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Canada’s best prospects for trade with China go beyond natural resources

The value of Canadian exports to China has grown at a double-digit pace from 2006 to 2015.

February 2, 2017   by PLANT Staff

OTTAWA — Canada’s best prospects for trade with China include mineral and agricultural products, services in the technical, financial, recreational and entertainment industries, and food manufacturing, according to Conference Board of Canada research for the Global Commerce Centre.

“Over the past decade, Canada’s economy and living standards have benefited from China’s seemingly insatiable demand for natural resources. Although growth is now easing and China is becoming more consumer-oriented, it continues to be one of the fastest-growing economies in the world,” said Julie Ades, a senior economist at the Global Commerce Centre.

“Chinese demand is projected to rise for many of the goods and services in which Canada holds a global comparative advantage. Natural resources, some services industries, and food manufacturing are best prepared to increase production to meet rising Chinese demand. And with the possibility of future trade strife between the US and China, this could create an even greater opportunity for Canada.”

China’s growth is now easing from the average annual pace recorded from 1991 to 2011, but it continues to be one of the fastest-growing economies in the world.

Oversupplies of housing and excess capacity in some sectors are weighing on growth in the Chinese imports of some commodities. This trend will likely persist as economic growth continues to moderate.

Services opportunities are currently small, but are growing in a number of sectors, which could translate into more opportunities for Canadian firms.

The value of Canadian exports to China has grown at a double-digit pace from 2006 to 2015, making China our second-largest export market. The five largest categories of Canadian goods exported to China are natural resources, and account for close to 50 per cent of all Canadian merchandise exports to China. However, the average annual growth in these export categories slowed during the 2013–15 period.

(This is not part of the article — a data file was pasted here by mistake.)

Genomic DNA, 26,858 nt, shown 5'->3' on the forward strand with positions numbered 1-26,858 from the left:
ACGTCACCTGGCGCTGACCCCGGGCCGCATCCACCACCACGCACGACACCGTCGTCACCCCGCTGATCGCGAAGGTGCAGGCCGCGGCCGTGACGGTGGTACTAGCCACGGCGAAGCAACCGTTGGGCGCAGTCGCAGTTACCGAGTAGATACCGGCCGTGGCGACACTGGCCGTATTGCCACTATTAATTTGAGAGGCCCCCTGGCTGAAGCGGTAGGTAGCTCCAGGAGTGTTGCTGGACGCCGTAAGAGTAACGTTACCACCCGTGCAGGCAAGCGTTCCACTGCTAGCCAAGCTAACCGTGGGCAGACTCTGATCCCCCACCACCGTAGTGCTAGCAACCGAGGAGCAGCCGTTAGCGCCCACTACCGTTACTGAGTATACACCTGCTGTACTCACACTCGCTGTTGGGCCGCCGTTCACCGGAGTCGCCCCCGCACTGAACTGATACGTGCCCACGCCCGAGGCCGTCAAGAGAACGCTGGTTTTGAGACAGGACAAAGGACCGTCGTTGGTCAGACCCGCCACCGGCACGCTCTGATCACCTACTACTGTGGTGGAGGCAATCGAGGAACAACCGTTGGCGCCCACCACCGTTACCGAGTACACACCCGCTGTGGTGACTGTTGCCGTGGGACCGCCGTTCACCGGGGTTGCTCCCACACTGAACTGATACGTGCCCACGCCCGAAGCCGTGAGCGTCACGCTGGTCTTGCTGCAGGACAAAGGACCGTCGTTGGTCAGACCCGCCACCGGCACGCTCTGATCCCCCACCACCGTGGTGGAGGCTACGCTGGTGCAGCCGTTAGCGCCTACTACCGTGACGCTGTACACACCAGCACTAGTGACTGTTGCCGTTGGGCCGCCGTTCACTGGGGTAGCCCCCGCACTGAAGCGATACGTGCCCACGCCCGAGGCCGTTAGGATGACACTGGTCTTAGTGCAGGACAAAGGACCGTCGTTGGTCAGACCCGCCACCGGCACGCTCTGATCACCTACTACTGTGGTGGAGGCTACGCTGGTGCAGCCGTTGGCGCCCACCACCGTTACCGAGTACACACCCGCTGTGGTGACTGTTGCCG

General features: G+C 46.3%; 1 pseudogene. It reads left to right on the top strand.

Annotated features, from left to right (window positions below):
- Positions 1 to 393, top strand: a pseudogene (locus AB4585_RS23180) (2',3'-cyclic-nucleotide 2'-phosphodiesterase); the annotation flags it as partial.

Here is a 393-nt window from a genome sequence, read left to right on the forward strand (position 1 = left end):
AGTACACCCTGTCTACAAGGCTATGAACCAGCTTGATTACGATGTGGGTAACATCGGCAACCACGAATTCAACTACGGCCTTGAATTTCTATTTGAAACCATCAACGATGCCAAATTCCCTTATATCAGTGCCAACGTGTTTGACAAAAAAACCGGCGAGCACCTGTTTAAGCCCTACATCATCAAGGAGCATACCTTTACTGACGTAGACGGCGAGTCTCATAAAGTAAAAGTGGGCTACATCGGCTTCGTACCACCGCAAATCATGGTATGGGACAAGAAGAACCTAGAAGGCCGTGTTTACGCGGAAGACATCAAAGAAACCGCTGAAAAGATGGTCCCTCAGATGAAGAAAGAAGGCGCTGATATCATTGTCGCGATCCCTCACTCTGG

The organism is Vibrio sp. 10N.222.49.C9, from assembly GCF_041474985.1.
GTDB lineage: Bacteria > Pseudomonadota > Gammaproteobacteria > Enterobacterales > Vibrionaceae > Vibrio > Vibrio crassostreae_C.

China’s “hottest” sectors for Canada are those that fall in the “sweet spot” of:

  • high growth potential for Chinese demand;
  • openness to foreign commercial activities;
  • competitiveness of the Canadian industries producing the identified goods and services;
  • capacity of these Canadian industries to increase production.

In the goods segment facing rising Chinese demand, Canada’s global commercial strengths include:

  • non-agricultural commodities—such as mineral fuels and oils, precious stones, and precious metals;
  • agricultural products—such as cereals, oil seeds, seafood, and vegetables;
  • processed food products—such as meat and cereal products.

Demand for some advanced manufacturing products, such as vehicles and aircrafts, will continue to increase as the Chinese middle class expands. However, the Canadian vehicles and parts industries have been struggling to remain competitive in the face of growing competition and will need to find the right product mix to secure a market niche in China’s market.

Wood product manufacturing and the aerospace industries will need to expand their capacity in order to benefit from rising demand from China.

Opportunities to sell services to China are currently small, but they are growing in a number of sectors. This could translate into more opportunities for Canadian firms if China opens its services sectors to foreign direct investment.


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